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Title: Do miRNAs play a role in androgen-induced phenotypic expression in prostate epithelial cells?
Author: Segal, Corrinne Victoria
Awarding Body: Imperial College London
Current Institution: Imperial College London
Date of Award: 2013
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Activation of the androgen receptor (AR) results in a phenotypic change in androgen-responsive cells; for example, in the human prostate carcinoma cell line LNCaP, androgens mediate proliferation. MicroRNAs (miRNA) are a class of short non-coding RNA that act as post-transcriptional regulators of gene expression; their role in the androgenic phenotype is yet to be fully explored. In the present study, I examined the hypothesis that androgen-mediated effects on gene expression and cellular proliferation are in part mediated through miRNAs. Therefore, exposure to a synthetic AR agonist (mibolerone), a physiological AR agonist (dihydrotestosterone) and a therapeutic AR antagonist (bicalutamide) was studied in LNCaP at four, eight, 24 and 120 hours. The cellular response to these compounds was assessed in terms of proliferation, prostate-specific antigen (PSA) expression and alteration of the miRNA profile. Microarray analysis revealed that a number of miRNAs were altered in a compound-specific and temporal manner. Of note, androgen-induced proliferation and PSA secretion were associated with repression of miR-221 and induction of miR-210. In silico methods identified putative targets of miR-221, such as the transcription factor IRX5. Immunoblotting and a luciferase reporter construct provided preliminary evidence that IRX5 is indeed a novel target of miR-221. Down-regulation of IRX5 is anti-proliferative and pro-apoptotic therefore androgen-mediated repression of miR-221 may contribute to growth. miR-210, a hypoxia-inducible miRNA, was induced under androgenic stimuli with concomitant repression of the Myc-inhibitor Mnt. Efforts were made to elucidate the mechanism of miR-210 induction outside the context of classical HIF1 activation, but further research is required. miR-720 had the highest expression of any individual miRNA in LNCaP cells. DNMT3A was identified as a potential target implicating miR-720 in androgen insensitivity. However, analysis of androgen-insensitive cell lines did not reveal differential expression and its role in prostate epithelial biology remains to be discovered. In summary, the research confirms the hypothesis that androgens can mediate phenotypic change through mechanisms that include miRNA-mediated responses. The data offers insights into androgen-induced processes and identifies new avenues for future research. [For supplementary files please contact author].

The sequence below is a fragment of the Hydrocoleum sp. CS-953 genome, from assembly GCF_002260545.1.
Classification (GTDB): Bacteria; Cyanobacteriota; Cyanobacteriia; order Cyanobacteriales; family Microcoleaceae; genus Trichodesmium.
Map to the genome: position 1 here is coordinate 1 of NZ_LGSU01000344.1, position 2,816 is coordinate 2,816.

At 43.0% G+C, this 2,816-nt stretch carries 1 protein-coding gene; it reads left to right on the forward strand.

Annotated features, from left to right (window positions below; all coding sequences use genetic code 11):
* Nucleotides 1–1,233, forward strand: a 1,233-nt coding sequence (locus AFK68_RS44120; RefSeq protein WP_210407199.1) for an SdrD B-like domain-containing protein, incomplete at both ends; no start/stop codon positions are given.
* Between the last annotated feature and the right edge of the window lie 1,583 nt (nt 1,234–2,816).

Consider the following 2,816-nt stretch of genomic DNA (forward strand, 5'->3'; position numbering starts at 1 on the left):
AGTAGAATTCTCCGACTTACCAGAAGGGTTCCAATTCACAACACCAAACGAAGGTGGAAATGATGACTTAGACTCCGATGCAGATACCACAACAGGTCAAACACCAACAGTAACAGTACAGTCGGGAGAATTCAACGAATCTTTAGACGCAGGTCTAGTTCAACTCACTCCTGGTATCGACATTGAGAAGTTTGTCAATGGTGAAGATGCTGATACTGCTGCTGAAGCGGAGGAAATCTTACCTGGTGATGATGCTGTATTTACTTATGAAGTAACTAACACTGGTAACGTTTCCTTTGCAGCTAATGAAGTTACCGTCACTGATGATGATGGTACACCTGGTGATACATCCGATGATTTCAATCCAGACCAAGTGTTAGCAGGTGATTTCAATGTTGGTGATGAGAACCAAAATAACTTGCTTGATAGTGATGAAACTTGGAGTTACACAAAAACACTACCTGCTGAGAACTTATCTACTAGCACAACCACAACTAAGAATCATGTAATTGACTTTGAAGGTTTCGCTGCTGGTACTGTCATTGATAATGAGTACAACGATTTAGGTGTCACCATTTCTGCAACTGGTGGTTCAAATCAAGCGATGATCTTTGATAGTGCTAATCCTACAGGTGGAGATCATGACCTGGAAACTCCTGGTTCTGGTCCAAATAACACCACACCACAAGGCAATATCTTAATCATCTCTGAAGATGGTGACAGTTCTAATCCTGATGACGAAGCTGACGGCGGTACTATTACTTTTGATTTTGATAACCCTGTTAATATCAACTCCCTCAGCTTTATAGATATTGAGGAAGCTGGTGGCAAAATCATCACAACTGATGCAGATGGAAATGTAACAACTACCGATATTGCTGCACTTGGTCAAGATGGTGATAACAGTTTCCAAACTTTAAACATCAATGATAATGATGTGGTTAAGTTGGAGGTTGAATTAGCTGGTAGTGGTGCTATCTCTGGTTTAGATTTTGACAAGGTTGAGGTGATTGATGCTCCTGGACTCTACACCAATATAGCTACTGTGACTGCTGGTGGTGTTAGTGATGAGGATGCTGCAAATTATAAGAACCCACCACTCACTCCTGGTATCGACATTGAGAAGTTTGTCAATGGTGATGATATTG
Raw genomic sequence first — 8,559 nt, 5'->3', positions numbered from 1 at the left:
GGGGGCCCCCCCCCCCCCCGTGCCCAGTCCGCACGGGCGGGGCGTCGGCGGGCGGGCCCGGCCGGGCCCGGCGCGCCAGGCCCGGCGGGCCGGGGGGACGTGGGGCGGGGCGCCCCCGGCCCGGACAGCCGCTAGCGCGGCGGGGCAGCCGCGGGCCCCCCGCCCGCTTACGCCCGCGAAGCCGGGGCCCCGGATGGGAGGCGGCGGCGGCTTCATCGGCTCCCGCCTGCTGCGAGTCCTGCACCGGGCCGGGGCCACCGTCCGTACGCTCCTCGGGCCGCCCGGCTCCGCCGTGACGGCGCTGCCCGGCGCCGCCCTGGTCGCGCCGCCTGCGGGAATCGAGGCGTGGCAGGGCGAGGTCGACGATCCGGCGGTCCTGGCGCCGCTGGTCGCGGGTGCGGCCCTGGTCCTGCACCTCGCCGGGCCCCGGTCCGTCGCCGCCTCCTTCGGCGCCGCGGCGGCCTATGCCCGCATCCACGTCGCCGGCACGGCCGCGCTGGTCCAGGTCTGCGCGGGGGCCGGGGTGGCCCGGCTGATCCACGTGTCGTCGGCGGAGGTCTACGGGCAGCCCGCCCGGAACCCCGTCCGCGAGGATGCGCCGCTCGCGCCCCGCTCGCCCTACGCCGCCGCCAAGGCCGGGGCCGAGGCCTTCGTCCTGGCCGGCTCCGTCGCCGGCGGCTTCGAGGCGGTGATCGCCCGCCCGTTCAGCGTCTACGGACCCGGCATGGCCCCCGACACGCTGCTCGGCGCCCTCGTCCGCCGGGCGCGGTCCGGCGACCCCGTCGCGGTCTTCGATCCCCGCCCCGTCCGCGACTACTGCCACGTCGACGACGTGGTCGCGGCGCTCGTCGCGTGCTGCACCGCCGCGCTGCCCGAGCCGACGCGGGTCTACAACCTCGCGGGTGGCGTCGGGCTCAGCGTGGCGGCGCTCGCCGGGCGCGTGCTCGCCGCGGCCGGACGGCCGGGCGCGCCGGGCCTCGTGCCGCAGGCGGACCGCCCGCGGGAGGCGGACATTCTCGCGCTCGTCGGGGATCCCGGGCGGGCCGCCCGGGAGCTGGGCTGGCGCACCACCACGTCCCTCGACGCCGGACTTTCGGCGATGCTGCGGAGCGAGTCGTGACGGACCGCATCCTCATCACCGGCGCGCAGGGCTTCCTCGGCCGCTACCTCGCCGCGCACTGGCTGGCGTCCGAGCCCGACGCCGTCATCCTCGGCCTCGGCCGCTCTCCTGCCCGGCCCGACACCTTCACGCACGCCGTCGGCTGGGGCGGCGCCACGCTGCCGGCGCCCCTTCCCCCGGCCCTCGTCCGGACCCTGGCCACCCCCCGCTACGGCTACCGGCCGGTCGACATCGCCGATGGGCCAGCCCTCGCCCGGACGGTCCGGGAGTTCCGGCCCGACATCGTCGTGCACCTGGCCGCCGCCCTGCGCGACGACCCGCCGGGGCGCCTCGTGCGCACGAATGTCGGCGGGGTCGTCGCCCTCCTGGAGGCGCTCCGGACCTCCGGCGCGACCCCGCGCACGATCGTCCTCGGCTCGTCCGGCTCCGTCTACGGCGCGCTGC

Supervisor: Gooderham, Nigel Sponsor: Not available
Qualification Name: Thesis (Ph.D.) Qualification Level: Doctoral
EThOS ID:  DOI: Not available